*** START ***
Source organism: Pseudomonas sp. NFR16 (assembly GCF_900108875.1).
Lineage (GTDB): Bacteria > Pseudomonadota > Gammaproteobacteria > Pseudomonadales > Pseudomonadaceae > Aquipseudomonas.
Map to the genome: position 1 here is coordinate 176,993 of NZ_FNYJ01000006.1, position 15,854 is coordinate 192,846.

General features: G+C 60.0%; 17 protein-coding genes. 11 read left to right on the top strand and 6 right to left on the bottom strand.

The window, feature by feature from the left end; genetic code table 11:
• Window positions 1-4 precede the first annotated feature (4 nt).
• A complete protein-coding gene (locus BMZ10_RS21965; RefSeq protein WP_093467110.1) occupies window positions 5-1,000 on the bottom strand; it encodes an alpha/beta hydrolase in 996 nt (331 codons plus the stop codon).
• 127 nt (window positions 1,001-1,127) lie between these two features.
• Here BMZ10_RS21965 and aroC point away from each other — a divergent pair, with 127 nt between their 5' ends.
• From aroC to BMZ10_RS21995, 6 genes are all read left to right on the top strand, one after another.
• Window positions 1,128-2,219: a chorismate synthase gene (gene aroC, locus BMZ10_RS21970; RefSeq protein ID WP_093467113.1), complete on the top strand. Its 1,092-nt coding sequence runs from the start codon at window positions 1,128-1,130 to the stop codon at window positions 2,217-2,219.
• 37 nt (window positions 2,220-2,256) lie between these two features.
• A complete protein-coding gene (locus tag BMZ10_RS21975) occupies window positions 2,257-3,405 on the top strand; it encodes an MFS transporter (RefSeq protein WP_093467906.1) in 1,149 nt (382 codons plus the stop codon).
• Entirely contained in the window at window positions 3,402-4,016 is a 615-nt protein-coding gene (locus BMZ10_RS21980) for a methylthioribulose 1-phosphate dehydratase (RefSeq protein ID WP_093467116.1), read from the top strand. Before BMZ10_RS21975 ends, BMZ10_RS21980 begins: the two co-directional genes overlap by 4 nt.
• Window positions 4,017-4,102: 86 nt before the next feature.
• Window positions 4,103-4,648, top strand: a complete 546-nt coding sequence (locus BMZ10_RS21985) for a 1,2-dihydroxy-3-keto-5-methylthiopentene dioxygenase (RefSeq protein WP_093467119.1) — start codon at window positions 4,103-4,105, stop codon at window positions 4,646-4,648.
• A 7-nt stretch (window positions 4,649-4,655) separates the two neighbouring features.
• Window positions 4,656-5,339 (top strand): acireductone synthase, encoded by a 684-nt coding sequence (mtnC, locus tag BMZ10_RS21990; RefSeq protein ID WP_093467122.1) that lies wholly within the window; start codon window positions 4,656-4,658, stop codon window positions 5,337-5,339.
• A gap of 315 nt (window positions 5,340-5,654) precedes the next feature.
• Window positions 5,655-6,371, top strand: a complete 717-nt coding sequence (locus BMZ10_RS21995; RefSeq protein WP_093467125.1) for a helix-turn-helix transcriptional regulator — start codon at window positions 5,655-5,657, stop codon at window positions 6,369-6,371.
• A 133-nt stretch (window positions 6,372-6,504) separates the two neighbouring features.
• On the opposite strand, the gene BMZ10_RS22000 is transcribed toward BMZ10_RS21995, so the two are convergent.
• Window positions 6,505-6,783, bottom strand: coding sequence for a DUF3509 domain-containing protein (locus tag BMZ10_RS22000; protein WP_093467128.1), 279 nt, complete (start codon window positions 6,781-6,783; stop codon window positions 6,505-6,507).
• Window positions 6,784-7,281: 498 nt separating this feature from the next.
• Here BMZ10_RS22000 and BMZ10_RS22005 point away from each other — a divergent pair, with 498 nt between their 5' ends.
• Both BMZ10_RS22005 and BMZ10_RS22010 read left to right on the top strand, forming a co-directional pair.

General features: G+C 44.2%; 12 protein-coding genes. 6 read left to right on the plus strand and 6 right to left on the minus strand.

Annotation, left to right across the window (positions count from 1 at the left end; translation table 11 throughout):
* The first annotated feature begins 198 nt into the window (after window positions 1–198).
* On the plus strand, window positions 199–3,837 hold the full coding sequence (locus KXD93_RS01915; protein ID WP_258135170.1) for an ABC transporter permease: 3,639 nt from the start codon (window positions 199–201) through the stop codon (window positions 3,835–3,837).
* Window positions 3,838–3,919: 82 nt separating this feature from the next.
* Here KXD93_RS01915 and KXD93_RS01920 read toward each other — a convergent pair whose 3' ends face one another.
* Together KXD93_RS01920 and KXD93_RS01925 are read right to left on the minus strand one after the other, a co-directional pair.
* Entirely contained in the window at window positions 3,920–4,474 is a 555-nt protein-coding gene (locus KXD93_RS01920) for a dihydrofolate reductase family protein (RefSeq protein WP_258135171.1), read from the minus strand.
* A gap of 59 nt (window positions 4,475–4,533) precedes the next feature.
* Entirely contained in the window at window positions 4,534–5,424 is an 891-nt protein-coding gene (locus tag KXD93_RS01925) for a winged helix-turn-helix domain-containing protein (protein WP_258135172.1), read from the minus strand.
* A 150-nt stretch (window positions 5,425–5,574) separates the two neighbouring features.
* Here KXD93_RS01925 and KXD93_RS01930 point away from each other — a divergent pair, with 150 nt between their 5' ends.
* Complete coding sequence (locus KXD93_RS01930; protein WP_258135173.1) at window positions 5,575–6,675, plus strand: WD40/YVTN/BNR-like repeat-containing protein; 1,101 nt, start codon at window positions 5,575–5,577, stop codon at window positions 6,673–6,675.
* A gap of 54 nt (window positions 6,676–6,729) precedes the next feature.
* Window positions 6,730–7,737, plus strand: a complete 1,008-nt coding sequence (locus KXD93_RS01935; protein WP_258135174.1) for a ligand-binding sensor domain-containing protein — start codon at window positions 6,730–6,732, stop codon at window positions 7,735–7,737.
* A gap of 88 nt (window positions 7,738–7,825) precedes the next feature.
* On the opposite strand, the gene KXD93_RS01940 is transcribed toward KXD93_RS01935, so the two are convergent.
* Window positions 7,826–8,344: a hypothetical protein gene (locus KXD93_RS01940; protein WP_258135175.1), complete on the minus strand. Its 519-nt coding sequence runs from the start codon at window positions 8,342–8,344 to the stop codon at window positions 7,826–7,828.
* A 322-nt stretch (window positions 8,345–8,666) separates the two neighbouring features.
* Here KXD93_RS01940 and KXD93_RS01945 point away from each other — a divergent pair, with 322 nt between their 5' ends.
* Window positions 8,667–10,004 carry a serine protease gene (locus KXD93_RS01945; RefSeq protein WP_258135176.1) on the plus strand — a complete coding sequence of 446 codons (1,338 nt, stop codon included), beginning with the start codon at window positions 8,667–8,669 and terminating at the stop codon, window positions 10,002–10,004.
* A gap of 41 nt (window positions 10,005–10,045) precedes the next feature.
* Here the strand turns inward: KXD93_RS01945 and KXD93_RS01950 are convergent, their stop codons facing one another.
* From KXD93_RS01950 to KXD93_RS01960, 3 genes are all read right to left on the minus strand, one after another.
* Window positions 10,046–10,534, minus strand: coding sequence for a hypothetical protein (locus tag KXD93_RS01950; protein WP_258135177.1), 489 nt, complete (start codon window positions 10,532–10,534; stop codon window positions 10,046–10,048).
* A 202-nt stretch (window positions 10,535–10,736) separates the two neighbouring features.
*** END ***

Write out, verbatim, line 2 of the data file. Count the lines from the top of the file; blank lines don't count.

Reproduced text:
Lineage (GTDB): Bacteria > Pseudomonadota > Gammaproteobacteria > Pseudomonadales > Pseudomonadaceae > Aquipseudomonas.